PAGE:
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So officially they shut it down due to noise complaints? I dont think they have that power but if you want I can do a little looking into it and post all relevant law I can find and you can go through it and use it at the meeting.
No they closed it due to the pig-sty mess left by filthy slobs. I have to say I have never in all my years been to a range that was even close to as big a mess. The blame falls squarely on the shoulders of those who carried junk it there and those who refused to clean up after themselves.
 

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No they closed it due to the pig-sty mess left by filthy slobs. I have to say I have never in all my years been to a range that was even close to as big a mess. The blame falls squarely on the shoulders of those who carried junk it there and those who refused to clean up after themselves.
The OP said he got confirmation that it was due to noise complaints. Also Yes it is wrong for it to be such a mess but I am not sure if the DEC has the authority to make that call to shut it down or not.
 

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The OP said he got confirmation that it was due to noise complaints. Also Yes it is wrong for it to be such a mess but I am not sure if the DEC has the authority to make that call to shut it down or not.
DEC Reg3 head MAtthew Paul told me himself that it was due to the mess. C'mon with me on the 13th so we can try to convince them to let us square it away....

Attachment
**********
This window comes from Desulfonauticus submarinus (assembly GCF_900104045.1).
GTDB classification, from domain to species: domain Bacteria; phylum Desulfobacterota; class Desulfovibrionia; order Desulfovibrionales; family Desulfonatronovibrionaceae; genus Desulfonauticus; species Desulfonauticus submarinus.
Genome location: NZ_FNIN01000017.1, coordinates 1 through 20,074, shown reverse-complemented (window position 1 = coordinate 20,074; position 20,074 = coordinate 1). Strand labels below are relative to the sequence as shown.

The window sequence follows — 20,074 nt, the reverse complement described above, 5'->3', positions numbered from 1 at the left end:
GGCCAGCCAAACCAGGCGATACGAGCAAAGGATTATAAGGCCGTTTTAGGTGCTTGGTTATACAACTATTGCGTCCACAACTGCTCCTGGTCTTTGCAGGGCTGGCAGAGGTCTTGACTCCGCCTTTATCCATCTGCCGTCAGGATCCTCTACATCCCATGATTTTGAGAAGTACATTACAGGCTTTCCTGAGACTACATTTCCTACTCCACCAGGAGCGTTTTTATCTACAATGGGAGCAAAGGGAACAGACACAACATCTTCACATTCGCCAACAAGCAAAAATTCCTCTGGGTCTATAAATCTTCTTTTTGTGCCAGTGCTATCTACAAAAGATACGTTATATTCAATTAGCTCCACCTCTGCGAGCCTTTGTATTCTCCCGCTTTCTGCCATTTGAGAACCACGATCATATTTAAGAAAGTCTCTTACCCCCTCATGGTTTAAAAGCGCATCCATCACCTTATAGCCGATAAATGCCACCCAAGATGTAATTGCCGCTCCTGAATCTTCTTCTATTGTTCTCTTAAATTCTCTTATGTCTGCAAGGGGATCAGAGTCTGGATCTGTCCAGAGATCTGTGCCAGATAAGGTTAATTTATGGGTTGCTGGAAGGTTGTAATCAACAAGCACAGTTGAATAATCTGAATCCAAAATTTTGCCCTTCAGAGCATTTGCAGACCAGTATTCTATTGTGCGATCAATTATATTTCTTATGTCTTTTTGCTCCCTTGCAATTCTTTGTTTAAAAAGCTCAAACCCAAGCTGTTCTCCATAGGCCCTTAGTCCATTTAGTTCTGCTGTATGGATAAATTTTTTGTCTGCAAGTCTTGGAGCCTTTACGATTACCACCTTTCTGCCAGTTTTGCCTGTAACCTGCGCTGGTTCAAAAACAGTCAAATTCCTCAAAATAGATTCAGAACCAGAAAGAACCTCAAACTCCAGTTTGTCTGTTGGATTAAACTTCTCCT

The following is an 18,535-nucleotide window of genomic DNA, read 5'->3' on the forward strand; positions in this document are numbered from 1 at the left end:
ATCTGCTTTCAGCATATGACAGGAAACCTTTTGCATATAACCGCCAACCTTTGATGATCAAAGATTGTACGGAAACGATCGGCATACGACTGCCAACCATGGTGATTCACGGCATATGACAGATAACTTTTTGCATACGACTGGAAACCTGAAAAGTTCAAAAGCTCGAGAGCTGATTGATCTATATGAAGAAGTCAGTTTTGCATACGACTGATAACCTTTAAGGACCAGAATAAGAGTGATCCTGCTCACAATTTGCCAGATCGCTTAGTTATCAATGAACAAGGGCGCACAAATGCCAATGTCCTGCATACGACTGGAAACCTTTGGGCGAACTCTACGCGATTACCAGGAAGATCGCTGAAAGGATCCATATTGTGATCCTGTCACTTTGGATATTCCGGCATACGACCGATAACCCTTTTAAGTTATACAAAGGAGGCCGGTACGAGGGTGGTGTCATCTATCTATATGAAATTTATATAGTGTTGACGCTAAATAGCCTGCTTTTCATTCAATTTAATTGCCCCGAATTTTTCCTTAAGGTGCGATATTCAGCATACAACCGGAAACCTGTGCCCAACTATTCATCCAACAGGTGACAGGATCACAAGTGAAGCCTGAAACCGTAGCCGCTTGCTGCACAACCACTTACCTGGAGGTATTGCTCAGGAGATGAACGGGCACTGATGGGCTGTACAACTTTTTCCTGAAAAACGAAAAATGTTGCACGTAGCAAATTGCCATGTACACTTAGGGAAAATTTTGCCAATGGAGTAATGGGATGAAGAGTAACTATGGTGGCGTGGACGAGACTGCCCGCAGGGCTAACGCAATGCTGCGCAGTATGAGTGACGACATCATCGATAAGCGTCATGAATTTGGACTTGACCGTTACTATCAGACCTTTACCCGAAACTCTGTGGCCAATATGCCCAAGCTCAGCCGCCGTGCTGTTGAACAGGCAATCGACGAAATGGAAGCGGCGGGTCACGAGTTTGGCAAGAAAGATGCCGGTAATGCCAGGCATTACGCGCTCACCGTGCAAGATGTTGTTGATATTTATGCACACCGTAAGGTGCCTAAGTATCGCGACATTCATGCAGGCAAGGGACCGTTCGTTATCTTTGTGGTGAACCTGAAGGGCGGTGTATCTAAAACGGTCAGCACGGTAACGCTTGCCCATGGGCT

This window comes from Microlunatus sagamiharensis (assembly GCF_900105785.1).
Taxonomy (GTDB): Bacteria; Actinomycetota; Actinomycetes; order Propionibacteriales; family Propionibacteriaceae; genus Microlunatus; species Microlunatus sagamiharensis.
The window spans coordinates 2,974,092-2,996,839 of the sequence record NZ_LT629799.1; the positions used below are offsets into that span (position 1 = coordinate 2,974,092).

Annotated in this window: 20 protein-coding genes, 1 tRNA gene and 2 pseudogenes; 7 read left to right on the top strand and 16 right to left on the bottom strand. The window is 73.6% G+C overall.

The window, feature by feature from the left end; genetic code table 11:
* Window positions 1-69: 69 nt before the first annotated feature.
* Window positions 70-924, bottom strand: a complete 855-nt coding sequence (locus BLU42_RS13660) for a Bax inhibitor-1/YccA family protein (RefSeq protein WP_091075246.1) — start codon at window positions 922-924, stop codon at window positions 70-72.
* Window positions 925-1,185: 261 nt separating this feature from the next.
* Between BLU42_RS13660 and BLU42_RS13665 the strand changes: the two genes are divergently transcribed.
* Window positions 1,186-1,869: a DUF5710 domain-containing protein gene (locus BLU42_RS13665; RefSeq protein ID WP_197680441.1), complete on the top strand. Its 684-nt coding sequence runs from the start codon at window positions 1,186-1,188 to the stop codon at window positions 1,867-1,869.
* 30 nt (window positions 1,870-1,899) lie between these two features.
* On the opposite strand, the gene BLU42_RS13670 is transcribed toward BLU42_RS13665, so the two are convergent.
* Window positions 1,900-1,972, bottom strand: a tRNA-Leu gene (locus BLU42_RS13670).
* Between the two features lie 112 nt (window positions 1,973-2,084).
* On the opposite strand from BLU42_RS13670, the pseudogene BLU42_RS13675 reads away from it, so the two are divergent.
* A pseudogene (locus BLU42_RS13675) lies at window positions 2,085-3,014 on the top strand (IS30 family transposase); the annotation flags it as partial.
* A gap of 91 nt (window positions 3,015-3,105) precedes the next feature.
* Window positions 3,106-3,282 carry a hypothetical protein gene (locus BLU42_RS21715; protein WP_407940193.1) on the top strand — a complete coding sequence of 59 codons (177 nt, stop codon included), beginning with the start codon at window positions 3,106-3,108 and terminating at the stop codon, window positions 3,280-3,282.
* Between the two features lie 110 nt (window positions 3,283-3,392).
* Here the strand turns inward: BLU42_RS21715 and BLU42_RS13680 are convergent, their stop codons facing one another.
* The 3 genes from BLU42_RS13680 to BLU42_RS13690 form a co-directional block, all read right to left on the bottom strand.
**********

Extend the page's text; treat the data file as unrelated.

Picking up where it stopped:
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If you just want to square it away to keep shooting there and the mess is the real only reason then get a group of people that are willing to commit to help. Tell the DEC that your group is willing to clean it up and maintain the area. Tell them that if the area goes back into its former messy state that you and your group are willing to be held liable for the mess and willing to be fined accordingly. If it truly is just about the mess then that is a sweet deal for the DEC.

If it is about the noise however they wont be interested in that deal and you can either fight them or give up.
 

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So it appears that you can still shoot at the gravel pit at this point. I only say this based on the following.

This is apart of the new management plan they are going to hear public comments on the 13th.

Neversink River Unique Area - NYS Dept. of Environmental Conservation
Objective: Allowing public use of the 243 acre buffer zone by removingexisting Restricted Area signage. Close the Gravel Pit on Cold Spring Road toTarget Shooting.​
The Department will reduce the size of the buffer zone to an area encompassing thestructures associated with the hatchery. These buildings constitute an attractivenuisance and therefore public access will be restricted until demolition is complete.​